We all have good intentions when it comes to saving money, right? We tell ourselves we’ll start saving once we reach a certain milestone, like when we hit a specific age, get a raise, or when Jimmy (finally) moves out of the basement.
But in reality, you’ll only start saving money when you develop healthy money habits and your future needs become more important than your current wants. A lot of times, our goal to save money isn’t a big enough priority to delay the purchase of that new smartphone, kitchen table or TV. So we spend our dollars away—or worse—go into debt to fuel our latest bout of “want-itis.” That debt then turns into monthly payments that control our paychecks—and our lives.
Sounds overwhelming right? It doesn’t have to be. With a few tweaks to your spending priorities, you’ll be on the fast track to saving money in no time.
Check out our top 20 money saving tips:
20 Practical Ways to Save Money
1. Say goodbye to debt.
Monthly debt payments are the biggest obstacle to saving money. Debt robs you of your income! So it’s about time you get rid of that debt. The fastest way to pay off debt is with the debt snowball method. This is where you pay off your debts in order from smallest to largest. Sounds kind of intense, right? Don’t worry, it’s more about behavior change than numbers. Once your income is freed up, you can finally use it to make progress toward your savings goals.
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2. Cut down on groceries.
Most people—after they do a budget—are shocked to find out how much they’re actually spending at the grocery store each month. And if you’re the average American family, you’re probably spending around $647.1 It’s so easy to walk through those aisles, grabbing a bag of Oreos here and a few bags of chips there, and then top it off with the fun goodies at the register. But those little purchases (or budget busters) add up quite a bit and end up blowing the budget every single month.
Save money on groceries by planning out your meals each week and taking a good look at what you already have in your pantry before you head to the store. Because why would you want to buy more of what you already have? You might also want to leave the kids at home so you can stick more closely to your list.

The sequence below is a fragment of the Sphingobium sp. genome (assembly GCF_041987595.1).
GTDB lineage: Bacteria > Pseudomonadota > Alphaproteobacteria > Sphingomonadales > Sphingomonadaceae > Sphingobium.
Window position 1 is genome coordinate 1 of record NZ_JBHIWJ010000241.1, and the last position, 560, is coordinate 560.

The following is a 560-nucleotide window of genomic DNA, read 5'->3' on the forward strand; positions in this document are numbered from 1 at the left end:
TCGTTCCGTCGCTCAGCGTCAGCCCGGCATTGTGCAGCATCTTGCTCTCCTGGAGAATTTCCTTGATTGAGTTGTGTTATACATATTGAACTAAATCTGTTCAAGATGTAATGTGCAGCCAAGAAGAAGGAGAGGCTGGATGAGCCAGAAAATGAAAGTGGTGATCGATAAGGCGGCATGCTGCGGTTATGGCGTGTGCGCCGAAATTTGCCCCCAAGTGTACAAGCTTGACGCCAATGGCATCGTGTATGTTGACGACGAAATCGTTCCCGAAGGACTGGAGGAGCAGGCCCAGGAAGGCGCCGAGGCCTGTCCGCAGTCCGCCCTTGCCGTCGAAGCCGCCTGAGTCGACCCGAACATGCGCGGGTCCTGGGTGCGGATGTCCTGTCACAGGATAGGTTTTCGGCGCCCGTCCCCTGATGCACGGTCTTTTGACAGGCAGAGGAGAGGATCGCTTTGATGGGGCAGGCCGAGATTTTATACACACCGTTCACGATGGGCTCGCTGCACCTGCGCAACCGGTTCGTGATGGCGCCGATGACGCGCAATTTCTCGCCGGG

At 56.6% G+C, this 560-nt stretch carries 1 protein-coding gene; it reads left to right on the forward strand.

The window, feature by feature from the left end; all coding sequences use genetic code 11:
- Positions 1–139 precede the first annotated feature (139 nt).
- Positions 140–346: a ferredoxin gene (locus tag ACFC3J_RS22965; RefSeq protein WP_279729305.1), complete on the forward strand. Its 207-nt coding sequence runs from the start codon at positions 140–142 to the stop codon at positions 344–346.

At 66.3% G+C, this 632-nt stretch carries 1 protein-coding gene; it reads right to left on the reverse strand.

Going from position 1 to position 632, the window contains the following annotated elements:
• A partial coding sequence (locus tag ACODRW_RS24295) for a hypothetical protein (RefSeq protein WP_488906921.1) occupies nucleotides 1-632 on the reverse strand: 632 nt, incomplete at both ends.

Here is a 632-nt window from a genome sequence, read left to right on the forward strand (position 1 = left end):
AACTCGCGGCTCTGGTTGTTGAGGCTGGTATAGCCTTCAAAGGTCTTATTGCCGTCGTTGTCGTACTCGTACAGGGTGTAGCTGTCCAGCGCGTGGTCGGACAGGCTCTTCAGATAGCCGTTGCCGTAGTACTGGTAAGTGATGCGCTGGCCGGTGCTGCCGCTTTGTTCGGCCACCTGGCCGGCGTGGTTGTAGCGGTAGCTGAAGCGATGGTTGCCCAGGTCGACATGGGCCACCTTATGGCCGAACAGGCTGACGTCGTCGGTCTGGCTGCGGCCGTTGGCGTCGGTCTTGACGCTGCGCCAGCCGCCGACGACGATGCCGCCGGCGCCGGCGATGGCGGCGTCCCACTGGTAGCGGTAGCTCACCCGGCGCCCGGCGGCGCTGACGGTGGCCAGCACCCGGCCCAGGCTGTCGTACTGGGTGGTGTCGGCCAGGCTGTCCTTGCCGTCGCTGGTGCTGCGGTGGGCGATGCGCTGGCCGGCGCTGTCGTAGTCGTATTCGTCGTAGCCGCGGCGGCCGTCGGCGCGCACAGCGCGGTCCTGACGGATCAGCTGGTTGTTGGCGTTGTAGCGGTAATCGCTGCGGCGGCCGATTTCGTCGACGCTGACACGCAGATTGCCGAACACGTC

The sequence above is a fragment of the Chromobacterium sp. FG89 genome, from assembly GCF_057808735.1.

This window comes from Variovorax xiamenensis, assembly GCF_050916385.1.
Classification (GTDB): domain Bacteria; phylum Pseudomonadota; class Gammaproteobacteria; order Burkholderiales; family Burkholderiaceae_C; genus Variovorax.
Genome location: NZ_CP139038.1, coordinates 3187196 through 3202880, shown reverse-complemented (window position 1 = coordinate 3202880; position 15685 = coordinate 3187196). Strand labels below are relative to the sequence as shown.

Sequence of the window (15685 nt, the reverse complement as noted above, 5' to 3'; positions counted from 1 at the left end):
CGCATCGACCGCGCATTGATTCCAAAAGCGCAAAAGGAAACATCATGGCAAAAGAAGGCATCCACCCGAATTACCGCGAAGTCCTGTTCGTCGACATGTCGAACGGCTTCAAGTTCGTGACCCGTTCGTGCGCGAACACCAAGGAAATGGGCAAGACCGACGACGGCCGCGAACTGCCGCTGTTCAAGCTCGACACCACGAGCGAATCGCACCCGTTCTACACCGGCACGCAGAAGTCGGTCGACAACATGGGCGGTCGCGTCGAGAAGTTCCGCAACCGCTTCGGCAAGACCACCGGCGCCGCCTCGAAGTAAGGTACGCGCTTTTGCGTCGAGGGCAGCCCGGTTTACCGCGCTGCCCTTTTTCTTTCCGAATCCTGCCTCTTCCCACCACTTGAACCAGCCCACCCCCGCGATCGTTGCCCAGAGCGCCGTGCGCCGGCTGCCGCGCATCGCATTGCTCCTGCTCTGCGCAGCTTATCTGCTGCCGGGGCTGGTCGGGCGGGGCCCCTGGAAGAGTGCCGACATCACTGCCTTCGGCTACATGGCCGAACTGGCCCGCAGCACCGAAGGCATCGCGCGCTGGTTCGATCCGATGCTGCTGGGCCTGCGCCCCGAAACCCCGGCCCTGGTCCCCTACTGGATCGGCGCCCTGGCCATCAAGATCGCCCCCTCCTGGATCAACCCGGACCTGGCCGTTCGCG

And if you’re really trying to find ways to save money, try grocery pickup. Most major grocery stores offer it (sometimes for free). This is valuable because picking up your groceries gets rid of any temptation you would’ve had once you smelled the scent of those freshly baked chocolate chip cookies wafting throughout the store.
3. Cancel automatic subscriptions and memberships.
Chances are, you’re paying for multiple subscriptions like Netflix, Hulu, Spotify, gym memberships, trendy subscription boxes and Amazon Prime. It’s time to cancel any subscriptions you don’t use on the regular. And make sure that you turn off “auto-renew” when you make a purchase. If you cancel it and decide you can’t go without it, subscribe again—but only if it fits into your new (and improved) budget.
Consider membership sharing with some family or friends on the subscriptions you do want to keep around. Many streaming services, like Netflix and Hulu, let you watch your favorite shows from two or more screens (with an upgraded account). That way, everyone wins—and saves!
4. Buy generic.
In most cases, the only thing that’s better about brand-name products is the marketing. I mean, look at that box! Generic brands of medicine, staple food items (like rice and beans), cleaning supplies and paper products cost far less than their brand-name, marked-up friends—and they work just as well.
5. Cut ties with cable.
It’s no secret that cable prices are continuing to rise. The average monthly price for cable TV is about $106 a month—which adds up to over $1,200 a year!2 Here’s the good news: Cable isn’t the only way to watch your favorite shows these days. Cut the cord and find out how to save big with alternatives to cable like network apps and streaming services.
6. Save money automatically.
Did you know that you can save money without thinking about it? Yup—you can set up your bank account to automatically transfer funds from your checking account into a savings account every month. If that sounds scary to you, you can also set up your direct deposit to automatically transfer 10% of each paycheck into your savings account. Pretty nice, right?
7. Spend extra or unexpected income wisely.
When you get a nice work bonus (way to go!), inheritance or tax refund, put it to good use. And when we say “good use,” we aren’t talking about adding that fancy new stamp to your stamp collection or even just putting it in the bank.
If you’ve still got debt in your life, you’ll be better off using those funds to pay off your student loans or the balance on your credit card instead of stashing that money away. If you’re debt-free, use those extra dollars to build up your emergency fund—you know, for emergencies.
Bonus tip: If you regularly receive large tax refunds, it’s time to adjust the withholding on your paycheck so you can bring home even more money each month. Plus, we don’t want to give the government any more of our money than we have to, right?
8. Reduce energy costs.
Did you know that you can save money on your electric bill just by making a few tweaks to your home? Start with some simple things like taking shorter showers (nope, we didn’t say fewer), fixing leaky pipes, washing your clothes in cold tap water, and installing dimmer switches and LED lightbulbs.
While new, energy-efficient appliances are a great way to save money on your electric bill, they’re expensive! But if you work it into your monthly budget, you can pay cash for those small improvements.
9. Unsubscribe from emails.
Email marketers are really good at what they do. They know the irresistible temptation of a flash sale or exclusive coupon. And talk about those flashy gifs!